Rwanda: Forest Conservation Calls for Carrot And Stick

Kigali — For years, the various campaigns for sustainable use of forests just passed Pascal Segatashya by. But Rwanda’s ambitious Forest Conservation Project eventually found him – and it has transformed his life and livelihood.

Most of his neighbours in a rural community in the Gisagara district in southern Rwanda are farmers, but the father of five made a living largely from illegally chopping down eucalyptus trees on his five-hectare holding to sell as firewood.

Growing pressure on woodlands

Ninety percent of Gisagara’s inhabitants are engaged in farming of one kind or another on fertile mountain slopes. As in many other parts of the country, the population here has been swollen by some of the more than three million people who have returned to the country from exile since the end of the 1994 genocide.

The growing rural population is hungry for land to farm, and wood for fuel and construction, threatening the loss of forest cover. Data compiled by environment web portal Mongabay shows that Rwanda’s use of wood for fuel rose by 60 percent between 1990 and 2005. Industrial logging also increased in this period.

Drawing on sources including the Food and Agriculture Organisation and the United Nations Environment Programme, Mongabay’s profile of the country’s forests might be expected to reveal a familiar story of accelerating deforestation, but instead Rwanda’s forest cover has rebounded from a low of ten percent to nearly 20 percent now.

Rwanda has made the protection of its remaining forests a priority, and set a target of increasing forest cover to 30 percent by 2020 – a goal it seems set to achieve well ahead of schedule.

The country is still losing precious primary forest – the almost complete destruction of the Gishwati Forest in the northwest between by people displaced by the genocide is an example – but this is offset by the aggressive campaign against unsustainable use of forests while promoting tree-planting across the country.

Enforcement is key

One day almost two years ago, while returning home in a pick-up truck loaded with wood, Segatashya was arrested for cutting down trees without a permit. He was jailed for several days on environmental degradation charges, in line with tough new measures by the government.

The arrest did the trick. Today – with support from local authorities – Segatashya is a convert to agroforestry. His plot holds a remaining stand of eucalpytus in one section, but other areas have been planted with avocado and mango trees.

Segatashya says his monthly income of $200 is roughly the same as it was before – but his present use of his land is sustainable and growing, where he was previously gradually destroying his source of income.

“The task [of tree maintenance] is very easy and I can earn money from selling fruit much more easily and without complications,” he told IPS.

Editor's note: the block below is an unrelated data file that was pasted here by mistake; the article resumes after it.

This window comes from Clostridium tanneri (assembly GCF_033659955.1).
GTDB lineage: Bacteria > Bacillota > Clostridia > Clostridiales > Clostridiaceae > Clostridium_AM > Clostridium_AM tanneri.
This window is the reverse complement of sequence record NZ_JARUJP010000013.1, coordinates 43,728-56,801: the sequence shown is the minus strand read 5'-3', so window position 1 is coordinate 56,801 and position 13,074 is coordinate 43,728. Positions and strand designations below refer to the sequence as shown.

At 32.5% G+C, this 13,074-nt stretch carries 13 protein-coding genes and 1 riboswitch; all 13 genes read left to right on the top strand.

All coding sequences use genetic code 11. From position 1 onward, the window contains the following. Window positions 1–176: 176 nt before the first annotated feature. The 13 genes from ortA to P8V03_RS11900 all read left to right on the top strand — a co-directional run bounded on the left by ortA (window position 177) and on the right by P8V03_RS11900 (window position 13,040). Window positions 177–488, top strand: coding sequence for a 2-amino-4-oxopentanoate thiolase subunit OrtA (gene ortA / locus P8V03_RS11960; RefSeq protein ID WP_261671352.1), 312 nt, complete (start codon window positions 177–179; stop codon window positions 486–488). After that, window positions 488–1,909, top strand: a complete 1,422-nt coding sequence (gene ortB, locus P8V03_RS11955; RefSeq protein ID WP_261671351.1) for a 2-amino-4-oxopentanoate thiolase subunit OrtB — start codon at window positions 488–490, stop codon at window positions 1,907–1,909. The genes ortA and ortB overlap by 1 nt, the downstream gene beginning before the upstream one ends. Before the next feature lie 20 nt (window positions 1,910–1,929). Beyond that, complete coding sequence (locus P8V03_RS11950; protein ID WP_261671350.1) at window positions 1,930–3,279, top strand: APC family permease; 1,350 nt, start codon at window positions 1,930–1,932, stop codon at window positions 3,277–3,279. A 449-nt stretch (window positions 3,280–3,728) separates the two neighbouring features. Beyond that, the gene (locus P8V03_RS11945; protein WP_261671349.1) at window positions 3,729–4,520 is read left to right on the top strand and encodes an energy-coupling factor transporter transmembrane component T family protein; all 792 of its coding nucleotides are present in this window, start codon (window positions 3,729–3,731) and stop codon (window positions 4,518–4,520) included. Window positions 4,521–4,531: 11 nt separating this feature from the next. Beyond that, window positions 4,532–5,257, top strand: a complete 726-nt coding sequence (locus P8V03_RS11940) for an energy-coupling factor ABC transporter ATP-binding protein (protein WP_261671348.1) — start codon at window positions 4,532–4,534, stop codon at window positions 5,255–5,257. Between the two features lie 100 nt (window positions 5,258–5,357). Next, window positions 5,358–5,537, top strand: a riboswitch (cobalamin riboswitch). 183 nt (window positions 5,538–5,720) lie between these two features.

Since 2009, the Rwandan government has dispatched agriculture experts to the local level all around the country, to train farmers on how to improve their land-use practices with a government seedling and afforestation programme.

The programme is intended to restore tree cover to deforested areas in several badly-affected regions of the mountainous country. The government is emphasising agro-forestry because it will provide a source of fruit and food and boost village incomes.

“The move which is dedicated to creating wealth for Rwandans, though planting trees will be the key emphasis by the government and its partners,” Rwanda’s minister of lands, environment , forestry, water, and mines, Christophe Bazivamo said.

Questions over approach

But an environmental researcher from the National University of Rwanda – raising the criticism only on condition of anonymity – is critical of how the government has set about its mission.

“What is most important is to foster ownership and promote social participation instead of enforcing the law,” he told IPS, with reference to the kind of policing that saw Sengatashya spend several nights in jail. He also said funding for reforestation programmes is inadequate, and called for direct public finance to rebuild deforested areas.

Fabien Kayitare also has reservations. An expert with the International Fertiliser Development Centre’s CATALIST programme, he says local communities need to gain new knowledge if they are to successfully and permanently adopt new practices in forests.

“There is nobody to blame for deforestation, but it is important to introduce new alternatives dedicated to consume less fuel and save cooking time for poor.”

The CATALIST Project (Catalyze Accelerated Agricultural Intensification for Social and Environmental Stability) works with farmer organisations, NGOS and donors in Rwanda, Burundi and the Democratic Republic of Congo to boost production of staple foods, with an accent on sound environmental management and protection of biodiversity.

He points to the need for appropriate technologies to reduce pressure on woodlands, offering stoves as an example. “It is easy to see that in rural communities using improved cooking stoves [which burn wood more efficiently], the new technology needs far less biomass to cook the same amount of food.”

But enforcement of forestry regulations is a critical problem across most of Africa. Coupled with active support for alternative practices, the statistics suggest that sustainable use is taking hold, even against a background of growing use of wood products in the country.

Farmers like Segatashya are making the transition to becoming guardians of wooded areas and Minister Bazivamo is confident that the country’s campaign to plant one billion seedlings by 2013 will reinforce Rwanda’s progress still further.